Based on intelligence gathered in the months following the exercise, the 1990 report investigated the Soviet response. This included grounding flights, transporting nuclear weapons ready for deployment and assigning priority targets. There was also an unprecedented emphasis on civil defence measures. It had all the appearances of full-scale preparations for war.
The Soviet leadership didn’t believe Able Archer was an exercise, but instead a cover for a genuine first strike nuclear attack, and they prepared to retaliate.
“The war scare was real, and it’s very scary – an unprecedented military reaction,” says Jones. “We don’t want our enemies to think we’d launch a first strike when we have no intention of doing so.”
So how did an annual Nato military exercise get so badly misinterpreted? To investigate the answer, Jones and his colleagues have recently been scouring Russian sources including the KGB archive in Ukraine.
“We’ve found a confidential Soviet military journal from 1984 with a detailed analysis of Able Archer,” says Jones. “[It’s clear] from worried tones that the Soviet military was scared.”
In 1983, the leader of the Soviet Union was Yuri Andropov. A former head of the KGB and very much of the Soviet old-guard, he had risen through communist party ranks. But by the time he reached the top he was seriously ill. And seriously paranoid.
“There was a paranoia,” says Martin Chalmers, deputy director general of London-based security think-tank RUSI. “The Soviet leadership could remember the trauma of Hitler’s surprise attack in 1941 that almost destroyed the Soviet Union – that was the lens through which US policy was seen.”
“There’s a document I found of Andropov telling KGB officers: ‘your number one priority is not to miss a nuclear strike’,” says Jones. “KGB operatives were tasked with trying to detect this and report it every two weeks.”
But because their masters in Moscow wanted to hear there was potential for a first-strike, to please their bosses, that’s what the spies delivered.
“These people were close to the West, they lived in the West and knew there were no plans for a first strike but they reported what they were told to report,” Jones explains. “Moscow collected these reports and drew dire conclusions and, as this reporting was going on, Able Archer 83 occurred.”
It was a dangerously vicious circle. “It’s a failure of the Soviet system,” says Jones, “Soviet intelligence did not act rationally.”
But nor did Western leaders understand the dangers of simulating a first strike nuclear attack. “It was a lack of empathy combined with the nuclear arms race creating tension,” says Jones. “The [conventional Autumn Forge] exercise was right on the Soviet border and then you had the added dimension of these new decapitating nuclear weapons.”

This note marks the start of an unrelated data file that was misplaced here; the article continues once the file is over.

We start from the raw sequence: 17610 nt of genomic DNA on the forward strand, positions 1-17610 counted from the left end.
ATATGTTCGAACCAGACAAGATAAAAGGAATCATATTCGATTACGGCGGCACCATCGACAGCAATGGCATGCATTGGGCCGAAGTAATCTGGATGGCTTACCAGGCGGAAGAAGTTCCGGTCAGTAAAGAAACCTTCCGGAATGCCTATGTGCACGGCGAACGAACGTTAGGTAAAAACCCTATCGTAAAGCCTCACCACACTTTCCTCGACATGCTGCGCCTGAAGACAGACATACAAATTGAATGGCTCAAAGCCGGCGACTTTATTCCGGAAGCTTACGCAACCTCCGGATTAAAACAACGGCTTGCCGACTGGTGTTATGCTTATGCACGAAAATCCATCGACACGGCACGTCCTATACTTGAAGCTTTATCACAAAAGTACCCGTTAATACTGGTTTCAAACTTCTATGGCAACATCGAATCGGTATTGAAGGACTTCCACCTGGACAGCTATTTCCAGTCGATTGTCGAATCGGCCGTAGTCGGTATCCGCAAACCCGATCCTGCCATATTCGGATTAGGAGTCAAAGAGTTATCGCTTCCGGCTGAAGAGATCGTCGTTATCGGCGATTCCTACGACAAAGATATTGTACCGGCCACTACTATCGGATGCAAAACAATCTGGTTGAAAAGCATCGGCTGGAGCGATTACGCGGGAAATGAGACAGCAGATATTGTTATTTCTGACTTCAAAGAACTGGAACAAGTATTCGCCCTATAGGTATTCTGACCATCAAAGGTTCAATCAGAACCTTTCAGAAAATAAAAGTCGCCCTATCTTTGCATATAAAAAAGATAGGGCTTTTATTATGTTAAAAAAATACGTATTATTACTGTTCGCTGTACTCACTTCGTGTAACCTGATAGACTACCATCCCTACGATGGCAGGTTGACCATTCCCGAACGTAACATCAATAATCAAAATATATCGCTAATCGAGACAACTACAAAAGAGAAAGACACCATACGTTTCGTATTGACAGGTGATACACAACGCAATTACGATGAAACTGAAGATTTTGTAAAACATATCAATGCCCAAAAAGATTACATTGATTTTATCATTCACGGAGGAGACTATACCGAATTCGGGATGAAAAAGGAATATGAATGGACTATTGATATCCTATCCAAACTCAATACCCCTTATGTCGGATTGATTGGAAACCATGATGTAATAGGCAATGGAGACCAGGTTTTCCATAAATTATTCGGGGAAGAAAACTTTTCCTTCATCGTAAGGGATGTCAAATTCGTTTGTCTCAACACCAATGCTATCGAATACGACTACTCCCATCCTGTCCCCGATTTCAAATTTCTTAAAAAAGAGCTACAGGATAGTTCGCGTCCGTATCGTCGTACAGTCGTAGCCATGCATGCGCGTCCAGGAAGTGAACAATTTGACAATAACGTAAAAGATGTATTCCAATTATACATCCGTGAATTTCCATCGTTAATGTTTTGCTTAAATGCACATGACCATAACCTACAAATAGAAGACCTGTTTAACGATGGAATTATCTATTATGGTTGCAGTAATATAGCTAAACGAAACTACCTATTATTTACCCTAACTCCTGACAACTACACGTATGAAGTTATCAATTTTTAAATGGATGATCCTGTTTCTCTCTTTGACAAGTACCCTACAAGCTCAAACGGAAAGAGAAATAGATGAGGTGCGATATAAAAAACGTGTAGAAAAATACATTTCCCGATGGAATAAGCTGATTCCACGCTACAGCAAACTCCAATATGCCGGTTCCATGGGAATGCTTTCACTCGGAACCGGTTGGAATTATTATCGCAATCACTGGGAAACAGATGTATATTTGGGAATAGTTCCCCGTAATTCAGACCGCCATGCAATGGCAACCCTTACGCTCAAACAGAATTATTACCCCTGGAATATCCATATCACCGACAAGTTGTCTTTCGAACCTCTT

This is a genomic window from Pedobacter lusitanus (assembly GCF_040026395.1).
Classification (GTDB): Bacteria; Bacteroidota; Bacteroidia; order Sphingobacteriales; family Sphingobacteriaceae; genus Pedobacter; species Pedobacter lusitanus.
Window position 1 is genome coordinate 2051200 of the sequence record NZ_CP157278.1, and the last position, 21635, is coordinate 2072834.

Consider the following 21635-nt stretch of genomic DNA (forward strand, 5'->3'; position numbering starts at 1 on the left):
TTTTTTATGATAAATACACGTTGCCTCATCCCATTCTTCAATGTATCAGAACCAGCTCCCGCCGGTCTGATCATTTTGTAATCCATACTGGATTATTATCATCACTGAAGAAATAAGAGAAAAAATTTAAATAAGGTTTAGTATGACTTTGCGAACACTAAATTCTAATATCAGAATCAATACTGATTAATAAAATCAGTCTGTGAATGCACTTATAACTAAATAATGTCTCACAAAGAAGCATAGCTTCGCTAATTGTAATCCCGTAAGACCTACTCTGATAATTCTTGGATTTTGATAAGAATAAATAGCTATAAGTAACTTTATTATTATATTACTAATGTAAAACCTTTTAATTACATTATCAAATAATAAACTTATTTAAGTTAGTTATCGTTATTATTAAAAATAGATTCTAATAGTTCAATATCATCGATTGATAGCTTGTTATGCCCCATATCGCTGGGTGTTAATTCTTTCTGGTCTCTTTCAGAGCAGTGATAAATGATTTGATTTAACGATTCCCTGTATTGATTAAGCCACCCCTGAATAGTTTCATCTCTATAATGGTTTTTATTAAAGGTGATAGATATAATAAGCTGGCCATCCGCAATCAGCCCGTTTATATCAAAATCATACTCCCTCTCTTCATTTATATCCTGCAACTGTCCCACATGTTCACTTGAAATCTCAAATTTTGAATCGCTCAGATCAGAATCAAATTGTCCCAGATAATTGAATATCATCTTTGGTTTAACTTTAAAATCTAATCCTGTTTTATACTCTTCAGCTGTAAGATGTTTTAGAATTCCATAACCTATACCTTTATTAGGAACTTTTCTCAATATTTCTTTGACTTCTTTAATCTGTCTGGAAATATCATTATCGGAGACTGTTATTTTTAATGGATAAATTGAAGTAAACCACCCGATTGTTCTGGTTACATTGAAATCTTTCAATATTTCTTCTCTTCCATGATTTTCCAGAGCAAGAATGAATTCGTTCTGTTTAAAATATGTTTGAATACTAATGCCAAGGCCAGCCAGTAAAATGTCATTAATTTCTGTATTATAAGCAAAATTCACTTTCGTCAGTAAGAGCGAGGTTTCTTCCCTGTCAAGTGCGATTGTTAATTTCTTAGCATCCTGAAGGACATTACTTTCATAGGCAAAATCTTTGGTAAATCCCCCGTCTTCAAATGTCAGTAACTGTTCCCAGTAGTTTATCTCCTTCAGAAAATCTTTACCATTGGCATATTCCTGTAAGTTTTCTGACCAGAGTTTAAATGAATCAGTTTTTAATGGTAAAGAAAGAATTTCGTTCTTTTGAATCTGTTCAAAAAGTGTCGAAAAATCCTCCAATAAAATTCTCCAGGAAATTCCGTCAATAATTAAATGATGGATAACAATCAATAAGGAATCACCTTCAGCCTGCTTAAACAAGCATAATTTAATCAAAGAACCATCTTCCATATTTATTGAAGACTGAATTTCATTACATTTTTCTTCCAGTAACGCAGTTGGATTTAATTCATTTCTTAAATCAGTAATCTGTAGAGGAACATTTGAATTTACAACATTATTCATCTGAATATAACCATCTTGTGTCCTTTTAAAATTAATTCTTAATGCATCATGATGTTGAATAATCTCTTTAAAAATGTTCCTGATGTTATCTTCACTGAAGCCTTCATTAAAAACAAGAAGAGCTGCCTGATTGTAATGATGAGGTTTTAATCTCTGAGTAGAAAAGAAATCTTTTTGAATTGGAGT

Although the secret US presidential report on Able Archer 83 wasn’t published until 1990, within months of the exercise, the first hints of trouble were reaching British intelligence. Both Prime Minister Margaret Thatcher and President Reagan were shocked when they discovered that the Soviets believed they would authorise a first-strike attack.
Fortunately – and perhaps partly as a result of the war scare – over the subsequent months and years, tensions eased. And Reagan and new Soviet premier Mikhail Gorbachev embarked on a series of arms reduction treaties.
Far from being a terrifying footnote in Cold War history, however, Able Archer 83 is still relevant today. At the time of this article's publication in November 2018, rhetoric is once again ratcheting-up between Russia and the US, with concerns that global nuclear treaties are unravelling.
Russia, the US and China are renewing their nuclear arsenals. The US also insists that the Russians have, in breach of the Intermediate-Range Nuclear Forces (INF) treaty, developed a new medium-range missile. As a result, President Trump has said he will withdraw from the agreement.
“The collapse of arms control will combine with the very real concerns that both sides see the other side as malign and possibly prepared to do some terrible thing in a crisis,” says Chalmers. “If a crisis comes along, the chances of a misunderstanding of the sort we saw in 1983 will be greater.”
Jones, who has been immersed in Able Archer 83 for most of his career, agrees. “As long as there are nuclear weapons, the danger of war through miscalculation remains.”